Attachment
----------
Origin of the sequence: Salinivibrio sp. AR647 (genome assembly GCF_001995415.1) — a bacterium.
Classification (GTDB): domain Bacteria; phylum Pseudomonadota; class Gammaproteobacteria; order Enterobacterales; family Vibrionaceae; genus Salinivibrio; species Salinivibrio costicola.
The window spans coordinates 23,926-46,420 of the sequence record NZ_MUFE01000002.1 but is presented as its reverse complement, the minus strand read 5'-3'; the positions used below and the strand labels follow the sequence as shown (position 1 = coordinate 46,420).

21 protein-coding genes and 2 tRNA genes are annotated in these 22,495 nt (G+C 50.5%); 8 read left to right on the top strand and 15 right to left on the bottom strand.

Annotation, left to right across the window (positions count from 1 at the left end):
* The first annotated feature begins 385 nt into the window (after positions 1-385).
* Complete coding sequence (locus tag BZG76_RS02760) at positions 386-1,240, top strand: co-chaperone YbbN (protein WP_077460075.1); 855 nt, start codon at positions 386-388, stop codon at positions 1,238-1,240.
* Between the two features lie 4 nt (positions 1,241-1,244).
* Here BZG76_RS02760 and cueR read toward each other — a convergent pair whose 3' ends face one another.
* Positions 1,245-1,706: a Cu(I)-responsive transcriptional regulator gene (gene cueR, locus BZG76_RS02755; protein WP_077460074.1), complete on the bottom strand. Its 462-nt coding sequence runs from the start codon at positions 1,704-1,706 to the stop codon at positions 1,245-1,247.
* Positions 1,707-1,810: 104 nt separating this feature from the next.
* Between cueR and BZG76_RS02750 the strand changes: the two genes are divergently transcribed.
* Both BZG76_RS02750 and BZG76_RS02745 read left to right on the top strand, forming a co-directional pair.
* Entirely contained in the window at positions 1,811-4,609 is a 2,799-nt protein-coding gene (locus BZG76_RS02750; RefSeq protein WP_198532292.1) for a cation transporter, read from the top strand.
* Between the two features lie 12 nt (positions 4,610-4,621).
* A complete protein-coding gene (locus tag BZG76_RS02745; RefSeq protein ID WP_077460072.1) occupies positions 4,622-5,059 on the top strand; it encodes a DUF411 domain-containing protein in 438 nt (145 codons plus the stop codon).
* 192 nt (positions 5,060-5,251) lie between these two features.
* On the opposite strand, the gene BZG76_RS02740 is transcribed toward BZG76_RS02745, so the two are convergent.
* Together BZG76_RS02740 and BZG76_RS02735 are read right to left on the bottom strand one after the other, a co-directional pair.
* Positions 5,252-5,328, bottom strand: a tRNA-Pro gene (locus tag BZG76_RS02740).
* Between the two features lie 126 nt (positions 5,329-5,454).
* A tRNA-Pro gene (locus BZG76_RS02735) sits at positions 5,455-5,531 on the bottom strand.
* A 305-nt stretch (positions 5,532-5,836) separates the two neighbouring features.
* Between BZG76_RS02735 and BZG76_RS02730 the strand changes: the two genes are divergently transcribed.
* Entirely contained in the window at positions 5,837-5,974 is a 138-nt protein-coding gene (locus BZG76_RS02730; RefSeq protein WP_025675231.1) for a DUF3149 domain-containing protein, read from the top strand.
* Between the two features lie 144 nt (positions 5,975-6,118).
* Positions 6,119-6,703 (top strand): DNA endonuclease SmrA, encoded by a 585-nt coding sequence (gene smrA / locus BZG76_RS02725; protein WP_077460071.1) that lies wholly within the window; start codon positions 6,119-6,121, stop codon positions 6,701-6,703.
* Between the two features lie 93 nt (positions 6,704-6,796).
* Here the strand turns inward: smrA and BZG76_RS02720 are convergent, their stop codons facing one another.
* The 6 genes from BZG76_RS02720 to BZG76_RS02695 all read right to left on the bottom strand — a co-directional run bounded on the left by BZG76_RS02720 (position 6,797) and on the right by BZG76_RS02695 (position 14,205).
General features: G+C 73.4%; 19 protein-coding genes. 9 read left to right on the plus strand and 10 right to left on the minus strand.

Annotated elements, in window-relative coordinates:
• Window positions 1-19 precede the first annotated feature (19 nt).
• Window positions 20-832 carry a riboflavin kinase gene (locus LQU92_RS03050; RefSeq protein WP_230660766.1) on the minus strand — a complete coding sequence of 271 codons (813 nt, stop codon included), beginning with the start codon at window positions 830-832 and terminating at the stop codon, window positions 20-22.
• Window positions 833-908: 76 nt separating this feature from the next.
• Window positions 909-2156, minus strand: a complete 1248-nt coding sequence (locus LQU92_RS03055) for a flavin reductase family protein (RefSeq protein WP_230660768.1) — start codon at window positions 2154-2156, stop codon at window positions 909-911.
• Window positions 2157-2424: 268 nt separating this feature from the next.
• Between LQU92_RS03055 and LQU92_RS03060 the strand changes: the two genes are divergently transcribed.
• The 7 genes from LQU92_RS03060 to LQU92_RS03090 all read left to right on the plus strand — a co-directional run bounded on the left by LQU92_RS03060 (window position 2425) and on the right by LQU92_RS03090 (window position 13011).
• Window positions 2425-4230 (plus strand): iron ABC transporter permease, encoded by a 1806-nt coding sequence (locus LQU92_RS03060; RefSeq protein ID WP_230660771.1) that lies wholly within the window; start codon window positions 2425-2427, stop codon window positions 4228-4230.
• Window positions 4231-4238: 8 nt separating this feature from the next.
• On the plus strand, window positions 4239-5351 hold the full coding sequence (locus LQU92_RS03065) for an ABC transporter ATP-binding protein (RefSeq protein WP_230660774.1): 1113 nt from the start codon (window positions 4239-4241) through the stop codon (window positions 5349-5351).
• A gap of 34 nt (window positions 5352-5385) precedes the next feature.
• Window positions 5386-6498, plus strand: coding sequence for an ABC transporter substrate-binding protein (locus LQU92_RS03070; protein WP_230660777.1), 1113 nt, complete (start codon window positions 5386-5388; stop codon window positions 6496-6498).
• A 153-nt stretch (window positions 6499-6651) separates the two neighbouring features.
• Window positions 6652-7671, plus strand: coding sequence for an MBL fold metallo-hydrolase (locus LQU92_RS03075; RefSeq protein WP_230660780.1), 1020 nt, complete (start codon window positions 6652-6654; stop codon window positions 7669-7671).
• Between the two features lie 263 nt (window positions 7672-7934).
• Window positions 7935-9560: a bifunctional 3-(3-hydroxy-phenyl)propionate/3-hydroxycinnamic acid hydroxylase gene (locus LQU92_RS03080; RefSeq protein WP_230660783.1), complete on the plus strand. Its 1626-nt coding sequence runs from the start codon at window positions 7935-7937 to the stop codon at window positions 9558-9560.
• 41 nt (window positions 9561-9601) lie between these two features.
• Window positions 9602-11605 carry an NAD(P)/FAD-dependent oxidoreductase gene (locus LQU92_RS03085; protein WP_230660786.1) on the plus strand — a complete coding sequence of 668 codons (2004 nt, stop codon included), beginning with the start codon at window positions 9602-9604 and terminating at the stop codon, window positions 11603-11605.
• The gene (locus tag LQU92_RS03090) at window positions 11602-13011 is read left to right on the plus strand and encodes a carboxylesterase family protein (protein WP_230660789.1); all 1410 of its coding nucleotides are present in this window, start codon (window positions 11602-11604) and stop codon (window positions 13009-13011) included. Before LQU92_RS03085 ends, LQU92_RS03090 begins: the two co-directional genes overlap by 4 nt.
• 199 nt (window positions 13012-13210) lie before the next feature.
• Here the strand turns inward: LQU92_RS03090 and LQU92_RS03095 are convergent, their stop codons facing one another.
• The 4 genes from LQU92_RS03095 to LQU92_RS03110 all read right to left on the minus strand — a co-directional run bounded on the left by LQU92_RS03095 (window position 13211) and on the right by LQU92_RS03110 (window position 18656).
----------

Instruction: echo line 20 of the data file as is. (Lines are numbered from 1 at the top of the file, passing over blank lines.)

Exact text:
* Positions 5,252-5,328, bottom strand: a tRNA-Pro gene (locus tag BZG76_RS02740).